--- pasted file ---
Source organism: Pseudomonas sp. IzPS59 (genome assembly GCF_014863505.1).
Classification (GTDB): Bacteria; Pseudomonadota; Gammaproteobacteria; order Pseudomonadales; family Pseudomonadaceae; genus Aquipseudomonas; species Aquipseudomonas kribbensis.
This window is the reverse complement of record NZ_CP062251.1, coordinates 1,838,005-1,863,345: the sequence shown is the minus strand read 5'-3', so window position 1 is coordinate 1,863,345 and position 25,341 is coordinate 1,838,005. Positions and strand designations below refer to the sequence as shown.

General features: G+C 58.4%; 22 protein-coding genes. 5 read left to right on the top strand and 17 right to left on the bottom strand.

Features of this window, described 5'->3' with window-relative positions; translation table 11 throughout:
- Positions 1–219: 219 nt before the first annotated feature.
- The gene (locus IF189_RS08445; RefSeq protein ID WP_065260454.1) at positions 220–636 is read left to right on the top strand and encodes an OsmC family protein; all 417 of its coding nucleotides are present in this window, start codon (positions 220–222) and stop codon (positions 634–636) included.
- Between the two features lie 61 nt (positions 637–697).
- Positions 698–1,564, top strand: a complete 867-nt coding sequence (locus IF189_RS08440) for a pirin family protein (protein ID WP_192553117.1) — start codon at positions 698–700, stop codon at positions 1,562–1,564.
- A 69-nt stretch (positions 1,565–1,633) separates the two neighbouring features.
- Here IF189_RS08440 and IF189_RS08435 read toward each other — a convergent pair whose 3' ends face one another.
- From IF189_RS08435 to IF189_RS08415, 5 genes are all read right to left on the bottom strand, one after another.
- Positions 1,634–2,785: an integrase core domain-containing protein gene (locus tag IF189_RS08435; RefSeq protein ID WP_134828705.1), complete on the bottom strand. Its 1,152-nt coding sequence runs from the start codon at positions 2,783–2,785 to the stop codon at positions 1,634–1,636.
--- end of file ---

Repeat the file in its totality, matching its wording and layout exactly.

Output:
Source organism: Pseudomonas sp. IzPS59 (genome assembly GCF_014863505.1).
Classification (GTDB): Bacteria; Pseudomonadota; Gammaproteobacteria; order Pseudomonadales; family Pseudomonadaceae; genus Aquipseudomonas; species Aquipseudomonas kribbensis.
This window is the reverse complement of record NZ_CP062251.1, coordinates 1,838,005-1,863,345: the sequence shown is the minus strand read 5'-3', so window position 1 is coordinate 1,863,345 and position 25,341 is coordinate 1,838,005. Positions and strand designations below refer to the sequence as shown.

General features: G+C 58.4%; 22 protein-coding genes. 5 read left to right on the top strand and 17 right to left on the bottom strand.

Features of this window, described 5'->3' with window-relative positions; translation table 11 throughout:
- Positions 1–219: 219 nt before the first annotated feature.
- The gene (locus IF189_RS08445; RefSeq protein ID WP_065260454.1) at positions 220–636 is read left to right on the top strand and encodes an OsmC family protein; all 417 of its coding nucleotides are present in this window, start codon (positions 220–222) and stop codon (positions 634–636) included.
- Between the two features lie 61 nt (positions 637–697).
- Positions 698–1,564, top strand: a complete 867-nt coding sequence (locus IF189_RS08440) for a pirin family protein (protein ID WP_192553117.1) — start codon at positions 698–700, stop codon at positions 1,562–1,564.
- A 69-nt stretch (positions 1,565–1,633) separates the two neighbouring features.
- Here IF189_RS08440 and IF189_RS08435 read toward each other — a convergent pair whose 3' ends face one another.
- From IF189_RS08435 to IF189_RS08415, 5 genes are all read right to left on the bottom strand, one after another.
- Positions 1,634–2,785: an integrase core domain-containing protein gene (locus tag IF189_RS08435; RefSeq protein ID WP_134828705.1), complete on the bottom strand. Its 1,152-nt coding sequence runs from the start codon at positions 2,783–2,785 to the stop codon at positions 1,634–1,636.